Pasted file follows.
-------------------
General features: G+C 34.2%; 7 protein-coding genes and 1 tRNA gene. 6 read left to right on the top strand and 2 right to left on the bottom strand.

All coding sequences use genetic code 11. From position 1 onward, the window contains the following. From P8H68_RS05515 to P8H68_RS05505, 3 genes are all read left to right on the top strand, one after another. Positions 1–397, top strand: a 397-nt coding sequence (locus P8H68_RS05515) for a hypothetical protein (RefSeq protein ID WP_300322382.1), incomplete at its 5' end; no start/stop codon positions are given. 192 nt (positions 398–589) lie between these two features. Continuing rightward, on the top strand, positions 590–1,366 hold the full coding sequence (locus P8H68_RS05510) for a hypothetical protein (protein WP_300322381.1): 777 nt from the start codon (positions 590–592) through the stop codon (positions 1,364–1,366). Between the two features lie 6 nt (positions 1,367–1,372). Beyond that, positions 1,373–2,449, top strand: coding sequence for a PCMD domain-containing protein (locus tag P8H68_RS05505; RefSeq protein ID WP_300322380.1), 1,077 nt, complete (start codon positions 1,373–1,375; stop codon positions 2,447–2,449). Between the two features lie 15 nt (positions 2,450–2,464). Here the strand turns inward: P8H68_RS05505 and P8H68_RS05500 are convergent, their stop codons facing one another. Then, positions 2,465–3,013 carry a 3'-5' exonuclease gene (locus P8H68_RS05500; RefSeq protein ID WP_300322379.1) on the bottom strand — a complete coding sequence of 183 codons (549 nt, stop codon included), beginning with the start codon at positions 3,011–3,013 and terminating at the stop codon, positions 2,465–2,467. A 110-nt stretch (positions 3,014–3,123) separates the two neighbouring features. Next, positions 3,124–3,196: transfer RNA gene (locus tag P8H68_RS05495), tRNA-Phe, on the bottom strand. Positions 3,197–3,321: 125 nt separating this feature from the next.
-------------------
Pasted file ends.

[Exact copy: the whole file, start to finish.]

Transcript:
General features: G+C 34.2%; 7 protein-coding genes and 1 tRNA gene. 6 read left to right on the top strand and 2 right to left on the bottom strand.

All coding sequences use genetic code 11. From position 1 onward, the window contains the following. From P8H68_RS05515 to P8H68_RS05505, 3 genes are all read left to right on the top strand, one after another. Positions 1–397, top strand: a 397-nt coding sequence (locus P8H68_RS05515) for a hypothetical protein (RefSeq protein ID WP_300322382.1), incomplete at its 5' end; no start/stop codon positions are given. 192 nt (positions 398–589) lie between these two features. Continuing rightward, on the top strand, positions 590–1,366 hold the full coding sequence (locus P8H68_RS05510) for a hypothetical protein (protein WP_300322381.1): 777 nt from the start codon (positions 590–592) through the stop codon (positions 1,364–1,366). Between the two features lie 6 nt (positions 1,367–1,372). Beyond that, positions 1,373–2,449, top strand: coding sequence for a PCMD domain-containing protein (locus tag P8H68_RS05505; RefSeq protein ID WP_300322380.1), 1,077 nt, complete (start codon positions 1,373–1,375; stop codon positions 2,447–2,449). Between the two features lie 15 nt (positions 2,450–2,464). Here the strand turns inward: P8H68_RS05505 and P8H68_RS05500 are convergent, their stop codons facing one another. Then, positions 2,465–3,013 carry a 3'-5' exonuclease gene (locus P8H68_RS05500; RefSeq protein ID WP_300322379.1) on the bottom strand — a complete coding sequence of 183 codons (549 nt, stop codon included), beginning with the start codon at positions 3,011–3,013 and terminating at the stop codon, positions 2,465–2,467. A 110-nt stretch (positions 3,014–3,123) separates the two neighbouring features. Next, positions 3,124–3,196: transfer RNA gene (locus tag P8H68_RS05495), tRNA-Phe, on the bottom strand. Positions 3,197–3,321: 125 nt separating this feature from the next.